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Decision No. 17,241

* Subsequent History: Matter of Funderburke-Ivey v Elia; Supreme Court, Albany County (Hartman, J.); Decision, order and judgment dismissed petition to review; November 19, 2019. *

Appeal of EMARINSIE FUNDERBURKE-IVEY on behalf of her son, DIMITRI FUNDERBURKE-IVEY, from action of the Board of Education of the Baldwin Union Free School District regarding a grading policy.

Decision No. 17,241

(November 1, 2017)

Ingerman Smith, LLP, attorneys for respondent, Steven A. Goodstadt, Esq., of counsel

ELIA, Commissioner.--Petitioner appeals the actions of the Board of Education of the Baldwin Union Free School District ("respondent board" or "board") concerning a grading policy and respondent’s decision to prohibit her son from participating in the high school graduation ceremony.  The appeal must be dismissed.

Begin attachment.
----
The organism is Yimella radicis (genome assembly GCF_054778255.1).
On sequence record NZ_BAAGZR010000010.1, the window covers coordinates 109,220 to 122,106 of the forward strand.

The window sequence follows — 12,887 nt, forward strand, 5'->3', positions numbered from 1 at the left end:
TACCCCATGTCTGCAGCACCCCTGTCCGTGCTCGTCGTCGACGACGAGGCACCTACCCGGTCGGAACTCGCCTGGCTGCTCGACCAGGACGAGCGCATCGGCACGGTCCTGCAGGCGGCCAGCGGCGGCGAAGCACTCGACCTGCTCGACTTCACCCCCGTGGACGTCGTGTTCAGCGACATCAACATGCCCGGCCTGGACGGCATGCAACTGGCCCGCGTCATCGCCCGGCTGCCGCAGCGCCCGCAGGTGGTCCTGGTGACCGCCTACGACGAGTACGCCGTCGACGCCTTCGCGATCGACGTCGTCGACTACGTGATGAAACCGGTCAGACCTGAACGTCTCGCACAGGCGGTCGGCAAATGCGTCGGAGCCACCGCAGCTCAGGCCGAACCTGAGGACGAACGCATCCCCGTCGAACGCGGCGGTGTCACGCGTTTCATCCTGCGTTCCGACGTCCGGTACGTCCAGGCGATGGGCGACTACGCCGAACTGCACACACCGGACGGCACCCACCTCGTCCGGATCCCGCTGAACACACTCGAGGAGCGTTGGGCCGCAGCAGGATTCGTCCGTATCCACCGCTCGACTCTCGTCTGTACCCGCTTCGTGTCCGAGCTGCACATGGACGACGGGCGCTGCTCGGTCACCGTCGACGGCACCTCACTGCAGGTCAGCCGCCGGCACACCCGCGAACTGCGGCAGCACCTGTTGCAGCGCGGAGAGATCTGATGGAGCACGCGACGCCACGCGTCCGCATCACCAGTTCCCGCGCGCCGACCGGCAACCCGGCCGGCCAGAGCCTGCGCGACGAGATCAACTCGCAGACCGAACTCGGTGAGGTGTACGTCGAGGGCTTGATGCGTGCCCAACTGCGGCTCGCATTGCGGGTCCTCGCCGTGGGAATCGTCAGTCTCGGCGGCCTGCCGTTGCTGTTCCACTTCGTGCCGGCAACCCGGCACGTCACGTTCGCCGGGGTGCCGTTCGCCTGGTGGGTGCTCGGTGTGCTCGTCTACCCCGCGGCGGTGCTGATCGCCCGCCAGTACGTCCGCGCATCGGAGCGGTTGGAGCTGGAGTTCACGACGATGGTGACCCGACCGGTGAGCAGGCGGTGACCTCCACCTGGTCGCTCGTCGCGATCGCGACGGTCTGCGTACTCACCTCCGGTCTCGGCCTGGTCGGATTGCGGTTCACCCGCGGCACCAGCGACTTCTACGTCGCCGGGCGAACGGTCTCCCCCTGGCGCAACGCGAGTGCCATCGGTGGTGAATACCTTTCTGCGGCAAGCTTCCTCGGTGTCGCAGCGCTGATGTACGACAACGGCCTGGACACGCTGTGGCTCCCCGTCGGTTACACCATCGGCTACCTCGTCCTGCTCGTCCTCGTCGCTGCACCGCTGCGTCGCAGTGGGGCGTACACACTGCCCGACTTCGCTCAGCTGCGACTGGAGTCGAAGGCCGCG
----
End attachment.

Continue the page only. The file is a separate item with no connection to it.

Although not entirely clear, the record indicates that, prior to enrolling in respondent’s high school, petitioner’s son attended several other public and private high schools, as well as summer school programs.  Respondent’s district requires students to fulfill a sequence of math courses in order to graduate.  Petitioner states that, in or around January 2016, she met with district personnel to discuss her son’s progress in math.  At that time, petitioner states that she was informed that her son was at risk of not completing the required math sequence and, thus, not graduating.  Respondent generally disagrees with petitioner’s characterization of the meeting, but states that district personnel did discuss with petitioner the fact that her son was failing Algebra 2.  The petition attaches various correspondences between district personnel and petitioner regarding her son’s transcript and his status with regard to math.  By emails dated June 23 and 24, 2016, petitioner was informed that the district was “unable to verify that [the student] took and passed Algebra 2 or any other course to complete the required math sequence” and, therefore, until the district received verification that her son had taken and passed a third math course, he would be unable to graduate.